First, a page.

Caution, this only applies to the ING product for State of Ct employees. Other plans may vary in how they handle 403 plans.


So that would be an example where one can indeed correlate a ticker, the NAV, dividend payments, and the fact they are selling some of the shares to pay fees. Other combinations involve fixed number of shares with an increasing NAV less or not less fees and so on.
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ING Funds

Postby shepherd » Sun Aug 28, 2011 7:50 pm

I, too, used to work for ING. While I can't comment on what has been mentioned previously, I can tell you that the ING funds offered in the ING 401k plan had names such as ING Index Plus. Finally, after asking a few questions, I came to find out that Index Plus just meant plus fees. I would check your account statements very closely as my experience has been if you can't track back to a ticker, something is being hidden.
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Postby MossySF » Sun Aug 28, 2011 8:23 pm

I guess the best way is to compare returns against the actual Vanguard holdings. If Vanguard's 2010 returns was 10.45% and ING's equivalent was 10.35%, then ING charges 0.10% extra.
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Postby EarlyBird901 » Sun Aug 28, 2011 8:39 pm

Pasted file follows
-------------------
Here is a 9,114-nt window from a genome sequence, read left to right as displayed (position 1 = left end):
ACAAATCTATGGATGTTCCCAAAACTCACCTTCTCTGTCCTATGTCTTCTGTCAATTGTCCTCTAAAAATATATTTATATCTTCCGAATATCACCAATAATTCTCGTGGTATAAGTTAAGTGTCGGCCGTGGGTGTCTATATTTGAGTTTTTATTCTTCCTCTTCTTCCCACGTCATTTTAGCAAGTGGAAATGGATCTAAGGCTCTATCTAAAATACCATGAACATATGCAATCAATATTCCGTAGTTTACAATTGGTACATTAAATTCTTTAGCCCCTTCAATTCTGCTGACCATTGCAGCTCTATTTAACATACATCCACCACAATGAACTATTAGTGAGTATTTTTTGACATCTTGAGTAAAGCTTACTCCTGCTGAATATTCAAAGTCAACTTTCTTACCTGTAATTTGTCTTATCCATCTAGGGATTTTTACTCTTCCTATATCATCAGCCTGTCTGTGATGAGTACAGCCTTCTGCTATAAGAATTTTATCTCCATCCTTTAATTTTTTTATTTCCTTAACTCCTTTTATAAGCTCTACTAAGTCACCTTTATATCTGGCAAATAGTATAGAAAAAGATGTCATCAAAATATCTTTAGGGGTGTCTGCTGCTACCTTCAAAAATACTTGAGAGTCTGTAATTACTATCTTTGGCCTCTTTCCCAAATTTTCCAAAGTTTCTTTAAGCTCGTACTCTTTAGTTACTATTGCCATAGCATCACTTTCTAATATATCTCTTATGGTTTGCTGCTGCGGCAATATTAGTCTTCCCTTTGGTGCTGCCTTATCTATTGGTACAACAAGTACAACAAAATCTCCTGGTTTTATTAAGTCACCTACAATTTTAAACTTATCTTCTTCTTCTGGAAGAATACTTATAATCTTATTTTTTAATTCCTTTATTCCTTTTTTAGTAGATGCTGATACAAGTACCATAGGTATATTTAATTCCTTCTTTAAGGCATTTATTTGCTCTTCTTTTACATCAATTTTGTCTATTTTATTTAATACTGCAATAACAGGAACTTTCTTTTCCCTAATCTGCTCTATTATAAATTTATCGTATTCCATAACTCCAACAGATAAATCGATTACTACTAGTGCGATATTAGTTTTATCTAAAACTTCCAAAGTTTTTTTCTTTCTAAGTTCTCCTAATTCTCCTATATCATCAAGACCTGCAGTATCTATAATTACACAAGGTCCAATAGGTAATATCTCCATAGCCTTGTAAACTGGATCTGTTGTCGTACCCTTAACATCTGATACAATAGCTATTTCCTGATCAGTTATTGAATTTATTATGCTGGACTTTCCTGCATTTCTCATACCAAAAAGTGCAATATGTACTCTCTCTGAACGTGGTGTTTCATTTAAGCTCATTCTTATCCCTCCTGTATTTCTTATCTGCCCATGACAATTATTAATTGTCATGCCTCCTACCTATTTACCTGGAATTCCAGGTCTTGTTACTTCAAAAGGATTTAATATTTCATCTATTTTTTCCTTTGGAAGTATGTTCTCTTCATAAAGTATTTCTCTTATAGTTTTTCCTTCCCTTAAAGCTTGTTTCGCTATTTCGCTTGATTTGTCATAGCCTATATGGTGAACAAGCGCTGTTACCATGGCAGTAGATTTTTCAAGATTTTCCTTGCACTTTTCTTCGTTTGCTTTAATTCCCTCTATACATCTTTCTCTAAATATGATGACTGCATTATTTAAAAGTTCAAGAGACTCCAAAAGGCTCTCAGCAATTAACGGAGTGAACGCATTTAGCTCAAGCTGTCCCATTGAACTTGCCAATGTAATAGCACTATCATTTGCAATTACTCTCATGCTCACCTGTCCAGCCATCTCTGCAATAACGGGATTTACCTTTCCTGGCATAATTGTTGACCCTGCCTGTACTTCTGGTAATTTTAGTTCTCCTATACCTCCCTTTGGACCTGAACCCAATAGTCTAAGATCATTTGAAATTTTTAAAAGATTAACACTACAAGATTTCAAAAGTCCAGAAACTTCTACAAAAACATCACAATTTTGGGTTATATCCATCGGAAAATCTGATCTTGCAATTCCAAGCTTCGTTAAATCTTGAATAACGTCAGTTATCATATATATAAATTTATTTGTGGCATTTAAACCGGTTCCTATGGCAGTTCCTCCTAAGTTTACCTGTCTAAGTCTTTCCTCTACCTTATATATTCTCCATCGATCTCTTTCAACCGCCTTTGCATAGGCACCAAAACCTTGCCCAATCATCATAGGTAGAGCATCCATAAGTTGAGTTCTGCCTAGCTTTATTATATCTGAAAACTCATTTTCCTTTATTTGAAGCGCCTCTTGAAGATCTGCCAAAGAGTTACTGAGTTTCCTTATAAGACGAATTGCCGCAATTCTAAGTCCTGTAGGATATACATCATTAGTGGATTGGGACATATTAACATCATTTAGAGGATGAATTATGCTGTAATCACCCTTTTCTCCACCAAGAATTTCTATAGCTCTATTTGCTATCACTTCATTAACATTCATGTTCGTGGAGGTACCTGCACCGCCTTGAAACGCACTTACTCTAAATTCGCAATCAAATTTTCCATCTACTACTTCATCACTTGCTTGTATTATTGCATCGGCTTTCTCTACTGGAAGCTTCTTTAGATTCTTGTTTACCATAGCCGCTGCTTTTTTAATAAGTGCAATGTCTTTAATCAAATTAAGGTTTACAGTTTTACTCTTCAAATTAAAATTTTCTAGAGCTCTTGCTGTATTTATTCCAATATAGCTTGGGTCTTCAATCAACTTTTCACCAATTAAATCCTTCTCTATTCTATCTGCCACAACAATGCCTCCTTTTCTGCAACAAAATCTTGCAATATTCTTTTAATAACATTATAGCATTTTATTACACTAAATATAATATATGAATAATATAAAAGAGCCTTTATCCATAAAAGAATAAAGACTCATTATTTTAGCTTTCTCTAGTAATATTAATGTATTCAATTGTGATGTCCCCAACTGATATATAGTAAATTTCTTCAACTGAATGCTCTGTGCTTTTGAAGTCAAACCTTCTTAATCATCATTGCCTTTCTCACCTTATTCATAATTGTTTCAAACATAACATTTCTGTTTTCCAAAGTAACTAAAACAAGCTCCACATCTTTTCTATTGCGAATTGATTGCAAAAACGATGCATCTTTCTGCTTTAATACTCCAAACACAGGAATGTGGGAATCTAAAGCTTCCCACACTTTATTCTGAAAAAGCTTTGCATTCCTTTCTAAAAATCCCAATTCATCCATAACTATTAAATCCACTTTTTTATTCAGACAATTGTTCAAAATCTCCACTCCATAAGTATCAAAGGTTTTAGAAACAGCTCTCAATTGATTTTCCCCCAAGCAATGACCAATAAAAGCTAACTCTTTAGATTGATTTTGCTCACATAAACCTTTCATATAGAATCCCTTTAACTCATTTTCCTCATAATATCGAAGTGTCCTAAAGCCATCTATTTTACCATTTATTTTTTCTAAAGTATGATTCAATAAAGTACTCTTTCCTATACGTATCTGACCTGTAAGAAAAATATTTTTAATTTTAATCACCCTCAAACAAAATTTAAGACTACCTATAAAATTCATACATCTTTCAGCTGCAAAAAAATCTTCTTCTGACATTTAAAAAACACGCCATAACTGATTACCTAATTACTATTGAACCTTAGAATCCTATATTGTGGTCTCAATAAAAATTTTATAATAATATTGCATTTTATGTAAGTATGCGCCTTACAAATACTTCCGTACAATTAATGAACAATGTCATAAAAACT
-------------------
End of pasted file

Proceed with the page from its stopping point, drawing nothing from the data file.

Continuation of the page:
Thanks Shepherd and MossySF.

Comparing the full-year performance to the Vanguard equivalent is the only way I know to get to the bottom of it.

And the only way I know to accomplish that with any accuracy is to leave an amount in one of the ING/Vanguard TR options without contributing to it during the year, and calculate percent increase or decrease from Jan 1 to Dec 31 and compare that to the native Vanguard fund, which is what I'm doing this year.

Assuming it's a CIT the only advantage due to economy of scale I can see would be to ING, rather than the investor, since the claimed native ER is the same as Vanguard individual investor ER.
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Postby boredinks » Sun Aug 28, 2011 8:50 pm

ING is one of the companies that offers our state 457 plan. I search google for state of kansas 457 plan and then I choose portfolio expense calc and it shows all the fees associated with the funds. Down at the bottom it gives the disclaimer about added fees.

The Total Expenses shown for the Vanguard Target Date Funds includes the annual 0.29% administrative fee.

http://www6.ingretirementplans.com/SponsorExtranet/KS/

I can only assume they would provide you with something similar that gives you all the fees. I have not been able to match mine up to any symbols either so I have to update my prices for ing manually in my spreadsheets.
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Re: ING Funds

Postby Default User BR » Mon Aug 29, 2011 1:13 am

shepherd wrote:I would check your account statements very closely as my experience has been if you can't track back to a ticker, something is being hidden.

It's very common in large plans to use privately managed funds that have no tickers. Those (like mine) often have very low expenses.